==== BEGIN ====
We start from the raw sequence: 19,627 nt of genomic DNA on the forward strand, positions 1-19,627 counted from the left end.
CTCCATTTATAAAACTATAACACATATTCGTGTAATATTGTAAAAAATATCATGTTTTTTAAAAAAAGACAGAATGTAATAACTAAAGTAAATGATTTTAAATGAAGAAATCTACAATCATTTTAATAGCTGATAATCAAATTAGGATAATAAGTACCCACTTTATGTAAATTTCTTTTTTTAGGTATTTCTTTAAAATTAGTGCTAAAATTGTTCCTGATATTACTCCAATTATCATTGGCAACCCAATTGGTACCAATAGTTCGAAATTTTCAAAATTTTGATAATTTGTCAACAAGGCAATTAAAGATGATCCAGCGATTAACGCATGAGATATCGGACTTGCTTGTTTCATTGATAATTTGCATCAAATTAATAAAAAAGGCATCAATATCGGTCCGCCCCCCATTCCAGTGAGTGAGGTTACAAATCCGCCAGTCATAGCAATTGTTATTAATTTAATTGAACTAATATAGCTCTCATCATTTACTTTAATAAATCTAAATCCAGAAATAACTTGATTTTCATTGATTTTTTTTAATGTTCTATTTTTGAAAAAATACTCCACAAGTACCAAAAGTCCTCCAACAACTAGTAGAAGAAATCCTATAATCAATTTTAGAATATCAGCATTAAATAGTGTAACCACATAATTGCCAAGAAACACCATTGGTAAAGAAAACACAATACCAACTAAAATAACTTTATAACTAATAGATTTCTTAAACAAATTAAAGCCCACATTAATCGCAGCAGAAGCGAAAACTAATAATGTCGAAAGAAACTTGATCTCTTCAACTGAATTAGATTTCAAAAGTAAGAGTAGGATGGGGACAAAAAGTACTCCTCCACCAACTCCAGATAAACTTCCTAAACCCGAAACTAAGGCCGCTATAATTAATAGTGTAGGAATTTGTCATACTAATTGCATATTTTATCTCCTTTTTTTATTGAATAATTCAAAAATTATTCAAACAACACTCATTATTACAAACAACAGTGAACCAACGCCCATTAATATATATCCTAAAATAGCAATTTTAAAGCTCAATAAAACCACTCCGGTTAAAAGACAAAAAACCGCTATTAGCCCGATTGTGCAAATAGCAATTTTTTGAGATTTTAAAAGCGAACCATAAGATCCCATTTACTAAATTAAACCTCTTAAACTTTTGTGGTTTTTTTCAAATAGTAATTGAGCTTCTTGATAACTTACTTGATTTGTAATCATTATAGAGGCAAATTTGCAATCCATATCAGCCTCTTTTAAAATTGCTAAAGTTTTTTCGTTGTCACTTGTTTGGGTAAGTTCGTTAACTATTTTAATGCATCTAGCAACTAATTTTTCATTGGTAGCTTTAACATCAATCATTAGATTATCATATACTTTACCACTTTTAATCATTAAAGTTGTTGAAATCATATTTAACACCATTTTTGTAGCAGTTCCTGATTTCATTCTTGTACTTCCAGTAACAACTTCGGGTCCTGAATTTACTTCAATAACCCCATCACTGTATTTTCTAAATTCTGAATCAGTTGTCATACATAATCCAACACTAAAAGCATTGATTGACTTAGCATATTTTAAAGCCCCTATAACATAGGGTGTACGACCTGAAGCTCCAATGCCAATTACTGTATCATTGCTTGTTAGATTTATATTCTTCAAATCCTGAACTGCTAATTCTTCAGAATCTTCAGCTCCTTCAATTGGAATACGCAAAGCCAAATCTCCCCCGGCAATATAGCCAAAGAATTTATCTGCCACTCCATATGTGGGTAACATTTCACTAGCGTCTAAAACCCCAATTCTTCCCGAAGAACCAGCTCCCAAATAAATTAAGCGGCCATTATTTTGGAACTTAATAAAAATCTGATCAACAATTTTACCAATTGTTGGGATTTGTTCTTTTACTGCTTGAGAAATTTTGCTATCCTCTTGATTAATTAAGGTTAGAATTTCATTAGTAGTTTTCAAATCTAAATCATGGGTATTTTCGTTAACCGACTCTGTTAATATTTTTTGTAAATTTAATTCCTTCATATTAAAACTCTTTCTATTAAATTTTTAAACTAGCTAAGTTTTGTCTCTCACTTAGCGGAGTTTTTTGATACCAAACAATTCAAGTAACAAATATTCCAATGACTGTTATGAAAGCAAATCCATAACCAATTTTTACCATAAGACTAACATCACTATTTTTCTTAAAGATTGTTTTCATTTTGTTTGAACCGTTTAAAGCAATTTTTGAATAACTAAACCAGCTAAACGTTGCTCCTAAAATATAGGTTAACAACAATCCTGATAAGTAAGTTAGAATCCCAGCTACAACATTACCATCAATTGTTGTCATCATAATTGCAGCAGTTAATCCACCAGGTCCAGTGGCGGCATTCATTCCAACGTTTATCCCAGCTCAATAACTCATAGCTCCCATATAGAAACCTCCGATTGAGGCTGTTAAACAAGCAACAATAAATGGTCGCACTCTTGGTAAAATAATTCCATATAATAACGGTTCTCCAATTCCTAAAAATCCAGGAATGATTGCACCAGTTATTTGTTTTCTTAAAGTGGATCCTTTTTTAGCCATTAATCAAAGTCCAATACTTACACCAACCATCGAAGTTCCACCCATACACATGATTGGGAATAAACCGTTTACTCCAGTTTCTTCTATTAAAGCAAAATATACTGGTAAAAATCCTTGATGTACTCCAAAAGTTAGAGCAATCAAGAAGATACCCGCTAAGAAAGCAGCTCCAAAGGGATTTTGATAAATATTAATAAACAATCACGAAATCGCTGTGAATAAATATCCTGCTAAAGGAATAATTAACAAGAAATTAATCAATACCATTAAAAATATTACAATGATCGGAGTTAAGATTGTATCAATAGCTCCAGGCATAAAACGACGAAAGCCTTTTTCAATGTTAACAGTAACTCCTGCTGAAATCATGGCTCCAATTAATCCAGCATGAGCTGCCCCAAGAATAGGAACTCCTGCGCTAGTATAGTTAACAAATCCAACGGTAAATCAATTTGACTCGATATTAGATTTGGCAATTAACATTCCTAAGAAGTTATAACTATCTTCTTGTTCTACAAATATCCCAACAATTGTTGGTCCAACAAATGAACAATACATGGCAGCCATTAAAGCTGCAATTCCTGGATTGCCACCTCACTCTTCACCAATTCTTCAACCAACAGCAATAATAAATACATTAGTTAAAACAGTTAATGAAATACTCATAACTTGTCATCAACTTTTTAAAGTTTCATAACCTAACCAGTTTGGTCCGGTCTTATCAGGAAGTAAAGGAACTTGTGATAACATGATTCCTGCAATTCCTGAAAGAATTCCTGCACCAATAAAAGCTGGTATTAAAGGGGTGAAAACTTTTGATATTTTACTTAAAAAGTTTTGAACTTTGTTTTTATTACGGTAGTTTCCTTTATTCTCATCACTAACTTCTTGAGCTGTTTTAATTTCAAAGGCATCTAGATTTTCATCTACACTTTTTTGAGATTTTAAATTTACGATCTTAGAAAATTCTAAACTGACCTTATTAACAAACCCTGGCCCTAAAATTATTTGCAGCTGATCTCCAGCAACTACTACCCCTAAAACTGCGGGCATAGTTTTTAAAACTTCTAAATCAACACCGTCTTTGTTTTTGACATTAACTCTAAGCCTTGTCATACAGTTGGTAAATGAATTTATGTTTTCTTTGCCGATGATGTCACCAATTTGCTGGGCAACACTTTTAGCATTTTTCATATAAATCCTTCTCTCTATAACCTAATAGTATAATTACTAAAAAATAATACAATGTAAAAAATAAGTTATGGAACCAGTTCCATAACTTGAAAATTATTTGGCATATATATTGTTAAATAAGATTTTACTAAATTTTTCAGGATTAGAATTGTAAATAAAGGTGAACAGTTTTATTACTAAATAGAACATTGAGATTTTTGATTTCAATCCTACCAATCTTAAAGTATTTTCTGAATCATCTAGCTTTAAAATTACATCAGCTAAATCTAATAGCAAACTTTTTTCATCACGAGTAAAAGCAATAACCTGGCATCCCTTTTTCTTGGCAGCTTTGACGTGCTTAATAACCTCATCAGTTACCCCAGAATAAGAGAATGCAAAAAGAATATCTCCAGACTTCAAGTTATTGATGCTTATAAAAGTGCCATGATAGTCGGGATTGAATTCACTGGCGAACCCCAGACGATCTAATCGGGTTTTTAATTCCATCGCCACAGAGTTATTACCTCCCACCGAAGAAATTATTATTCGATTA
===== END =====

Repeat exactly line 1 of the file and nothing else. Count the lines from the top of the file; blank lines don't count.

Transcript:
We start from the raw sequence: 19,627 nt of genomic DNA on the forward strand, positions 1-19,627 counted from the left end.